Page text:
After irregularities were discovered in the Likud primary vote count, Israel's ruling party ordered a recount. However, it turns out any person with a link could change the primary result with the push of a button.
The votes were cast using paper ballots, but the count was done using a computerized system. The system designed for the recount was set up on what was supposed to be a private server.
Political correspondent Daphna Liel posted on Twitter a screenshot passed to her by a source who wanted to point out the discrepancies in the votes.
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Some sharp-eyed Twitter users noticed the server and tried it – discovering a site that not only displays real-time results, but one that allowed them to be changed.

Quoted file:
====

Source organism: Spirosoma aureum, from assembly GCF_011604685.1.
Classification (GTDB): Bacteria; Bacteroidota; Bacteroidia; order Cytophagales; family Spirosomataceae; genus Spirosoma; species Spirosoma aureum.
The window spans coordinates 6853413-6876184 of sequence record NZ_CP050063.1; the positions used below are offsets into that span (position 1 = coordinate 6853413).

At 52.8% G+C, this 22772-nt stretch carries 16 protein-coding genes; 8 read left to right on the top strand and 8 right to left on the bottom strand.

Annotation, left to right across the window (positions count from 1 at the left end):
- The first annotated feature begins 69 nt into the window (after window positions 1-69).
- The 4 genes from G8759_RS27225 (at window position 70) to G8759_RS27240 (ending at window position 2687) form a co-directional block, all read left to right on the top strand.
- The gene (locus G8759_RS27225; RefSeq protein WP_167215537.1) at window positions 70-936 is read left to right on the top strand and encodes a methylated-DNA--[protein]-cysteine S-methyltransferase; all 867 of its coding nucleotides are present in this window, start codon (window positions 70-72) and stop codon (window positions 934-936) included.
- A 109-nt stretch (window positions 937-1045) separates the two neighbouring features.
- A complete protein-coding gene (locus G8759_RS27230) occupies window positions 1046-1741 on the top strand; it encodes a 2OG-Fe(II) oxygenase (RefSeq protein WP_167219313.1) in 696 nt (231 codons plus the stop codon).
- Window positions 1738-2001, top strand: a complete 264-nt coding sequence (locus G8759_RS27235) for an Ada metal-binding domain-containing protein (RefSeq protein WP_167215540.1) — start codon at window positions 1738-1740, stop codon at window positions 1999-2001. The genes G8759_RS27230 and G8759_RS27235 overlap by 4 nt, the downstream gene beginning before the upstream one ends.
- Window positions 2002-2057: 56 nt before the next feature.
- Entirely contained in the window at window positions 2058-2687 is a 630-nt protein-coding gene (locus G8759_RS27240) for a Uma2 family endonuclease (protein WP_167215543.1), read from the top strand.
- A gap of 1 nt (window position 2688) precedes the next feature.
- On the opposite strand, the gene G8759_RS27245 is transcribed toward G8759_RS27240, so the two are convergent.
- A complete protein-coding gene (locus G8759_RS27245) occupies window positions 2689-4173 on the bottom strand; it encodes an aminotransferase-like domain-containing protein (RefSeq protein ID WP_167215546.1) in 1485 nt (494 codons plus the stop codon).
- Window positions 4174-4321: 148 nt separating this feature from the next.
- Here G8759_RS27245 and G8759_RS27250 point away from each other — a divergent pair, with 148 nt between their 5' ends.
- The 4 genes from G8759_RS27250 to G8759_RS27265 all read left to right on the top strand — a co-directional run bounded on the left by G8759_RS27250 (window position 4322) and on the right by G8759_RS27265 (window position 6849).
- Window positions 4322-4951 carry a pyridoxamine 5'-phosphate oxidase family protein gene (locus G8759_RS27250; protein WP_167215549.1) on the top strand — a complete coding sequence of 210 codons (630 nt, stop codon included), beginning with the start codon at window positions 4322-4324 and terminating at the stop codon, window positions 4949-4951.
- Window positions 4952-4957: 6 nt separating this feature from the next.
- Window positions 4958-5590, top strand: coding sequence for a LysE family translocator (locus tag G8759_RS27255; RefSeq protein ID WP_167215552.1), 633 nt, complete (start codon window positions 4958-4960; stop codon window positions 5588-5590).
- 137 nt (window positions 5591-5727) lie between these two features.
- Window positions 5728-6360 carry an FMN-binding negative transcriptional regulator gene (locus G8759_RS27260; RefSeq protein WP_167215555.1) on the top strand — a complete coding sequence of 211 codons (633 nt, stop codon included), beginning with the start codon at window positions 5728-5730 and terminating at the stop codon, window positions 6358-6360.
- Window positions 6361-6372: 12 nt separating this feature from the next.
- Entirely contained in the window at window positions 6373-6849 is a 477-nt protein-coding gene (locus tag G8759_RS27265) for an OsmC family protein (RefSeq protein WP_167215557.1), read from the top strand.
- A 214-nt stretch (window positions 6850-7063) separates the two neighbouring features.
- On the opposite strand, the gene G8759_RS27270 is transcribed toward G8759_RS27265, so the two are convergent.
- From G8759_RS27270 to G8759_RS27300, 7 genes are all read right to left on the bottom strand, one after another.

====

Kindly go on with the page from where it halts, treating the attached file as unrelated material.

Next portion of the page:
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The security breach is glaringly clear: Those who set up the server relied on its address remaining secret; once it was revealed, anyone could change the recount as he or she pleased.
Access to the site has since been removed. The ramifications are no less severe: Without leaving your home, you could change the results of primary in Benjamin Netanyahu's party.